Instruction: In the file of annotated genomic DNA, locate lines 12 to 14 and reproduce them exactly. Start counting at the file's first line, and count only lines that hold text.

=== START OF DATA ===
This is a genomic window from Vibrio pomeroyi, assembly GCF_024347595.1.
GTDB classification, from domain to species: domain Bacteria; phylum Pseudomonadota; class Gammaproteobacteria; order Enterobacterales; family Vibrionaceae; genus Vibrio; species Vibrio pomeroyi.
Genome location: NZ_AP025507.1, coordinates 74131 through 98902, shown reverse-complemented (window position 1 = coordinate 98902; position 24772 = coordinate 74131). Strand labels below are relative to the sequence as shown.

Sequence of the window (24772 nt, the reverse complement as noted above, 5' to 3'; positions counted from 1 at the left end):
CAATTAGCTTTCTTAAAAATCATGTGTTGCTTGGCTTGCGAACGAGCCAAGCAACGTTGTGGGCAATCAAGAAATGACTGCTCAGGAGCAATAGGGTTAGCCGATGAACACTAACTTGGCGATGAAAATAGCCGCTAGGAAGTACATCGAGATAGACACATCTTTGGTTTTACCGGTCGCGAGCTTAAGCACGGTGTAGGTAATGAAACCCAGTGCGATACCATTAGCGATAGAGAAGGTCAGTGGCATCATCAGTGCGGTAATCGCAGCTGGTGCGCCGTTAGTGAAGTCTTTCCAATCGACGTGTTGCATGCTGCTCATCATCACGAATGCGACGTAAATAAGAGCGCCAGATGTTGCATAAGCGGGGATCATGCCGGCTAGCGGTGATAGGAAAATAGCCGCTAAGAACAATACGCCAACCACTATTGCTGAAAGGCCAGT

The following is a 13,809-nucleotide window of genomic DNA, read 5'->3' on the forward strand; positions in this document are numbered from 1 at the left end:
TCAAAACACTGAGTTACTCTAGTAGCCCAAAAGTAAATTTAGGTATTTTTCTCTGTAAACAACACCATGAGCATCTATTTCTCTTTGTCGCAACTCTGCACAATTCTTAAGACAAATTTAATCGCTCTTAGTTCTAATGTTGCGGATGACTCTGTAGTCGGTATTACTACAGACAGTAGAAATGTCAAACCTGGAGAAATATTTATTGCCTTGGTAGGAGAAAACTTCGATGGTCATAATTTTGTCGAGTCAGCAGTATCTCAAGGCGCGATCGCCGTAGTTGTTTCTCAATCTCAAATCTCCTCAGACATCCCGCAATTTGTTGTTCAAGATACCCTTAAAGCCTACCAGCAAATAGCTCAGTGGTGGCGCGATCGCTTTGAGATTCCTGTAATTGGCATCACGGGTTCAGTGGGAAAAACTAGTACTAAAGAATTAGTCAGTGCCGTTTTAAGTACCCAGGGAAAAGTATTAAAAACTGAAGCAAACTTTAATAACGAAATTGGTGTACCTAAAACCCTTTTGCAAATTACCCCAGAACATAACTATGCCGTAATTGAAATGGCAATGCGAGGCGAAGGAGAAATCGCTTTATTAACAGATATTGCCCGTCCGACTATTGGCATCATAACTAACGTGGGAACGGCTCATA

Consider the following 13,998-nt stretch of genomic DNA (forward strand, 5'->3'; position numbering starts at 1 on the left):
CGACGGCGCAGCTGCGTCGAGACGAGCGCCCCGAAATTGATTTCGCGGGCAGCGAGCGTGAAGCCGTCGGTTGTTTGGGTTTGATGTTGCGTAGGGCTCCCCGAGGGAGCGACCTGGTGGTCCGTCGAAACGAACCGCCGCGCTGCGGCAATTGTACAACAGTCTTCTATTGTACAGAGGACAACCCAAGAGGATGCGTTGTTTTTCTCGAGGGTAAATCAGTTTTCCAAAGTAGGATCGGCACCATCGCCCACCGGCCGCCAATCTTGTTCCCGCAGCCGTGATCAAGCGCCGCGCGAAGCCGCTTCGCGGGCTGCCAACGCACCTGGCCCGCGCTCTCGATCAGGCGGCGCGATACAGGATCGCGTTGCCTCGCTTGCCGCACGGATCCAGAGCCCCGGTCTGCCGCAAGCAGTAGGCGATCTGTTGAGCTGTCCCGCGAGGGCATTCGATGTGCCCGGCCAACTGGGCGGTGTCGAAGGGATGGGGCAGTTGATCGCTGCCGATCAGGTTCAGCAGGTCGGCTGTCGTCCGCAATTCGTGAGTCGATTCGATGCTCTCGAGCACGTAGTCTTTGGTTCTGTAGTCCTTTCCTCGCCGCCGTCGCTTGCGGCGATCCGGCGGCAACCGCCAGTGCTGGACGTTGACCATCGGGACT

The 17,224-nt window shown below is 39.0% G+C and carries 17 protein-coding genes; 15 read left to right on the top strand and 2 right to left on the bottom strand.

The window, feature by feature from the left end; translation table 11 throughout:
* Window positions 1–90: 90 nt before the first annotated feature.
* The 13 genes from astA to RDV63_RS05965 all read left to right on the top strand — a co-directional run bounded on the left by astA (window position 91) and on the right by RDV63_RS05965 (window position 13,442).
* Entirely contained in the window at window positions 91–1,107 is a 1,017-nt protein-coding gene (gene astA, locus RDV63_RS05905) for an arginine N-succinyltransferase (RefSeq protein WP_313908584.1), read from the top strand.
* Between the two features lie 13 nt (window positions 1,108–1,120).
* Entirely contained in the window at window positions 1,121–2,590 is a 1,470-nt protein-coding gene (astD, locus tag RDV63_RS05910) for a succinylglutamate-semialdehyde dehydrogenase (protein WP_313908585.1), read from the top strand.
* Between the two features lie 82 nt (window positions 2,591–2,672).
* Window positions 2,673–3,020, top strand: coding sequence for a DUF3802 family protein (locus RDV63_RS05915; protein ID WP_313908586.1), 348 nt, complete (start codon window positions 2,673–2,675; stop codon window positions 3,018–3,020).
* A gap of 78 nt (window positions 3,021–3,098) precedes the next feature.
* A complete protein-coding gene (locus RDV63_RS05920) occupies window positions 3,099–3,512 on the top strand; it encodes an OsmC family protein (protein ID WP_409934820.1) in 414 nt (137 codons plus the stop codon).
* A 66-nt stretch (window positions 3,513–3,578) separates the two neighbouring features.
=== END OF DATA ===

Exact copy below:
* Window positions 1–90: 90 nt before the first annotated feature.
* The 13 genes from astA to RDV63_RS05965 all read left to right on the top strand — a co-directional run bounded on the left by astA (window position 91) and on the right by RDV63_RS05965 (window position 13,442).
* Entirely contained in the window at window positions 91–1,107 is a 1,017-nt protein-coding gene (gene astA, locus RDV63_RS05905) for an arginine N-succinyltransferase (RefSeq protein WP_313908584.1), read from the top strand.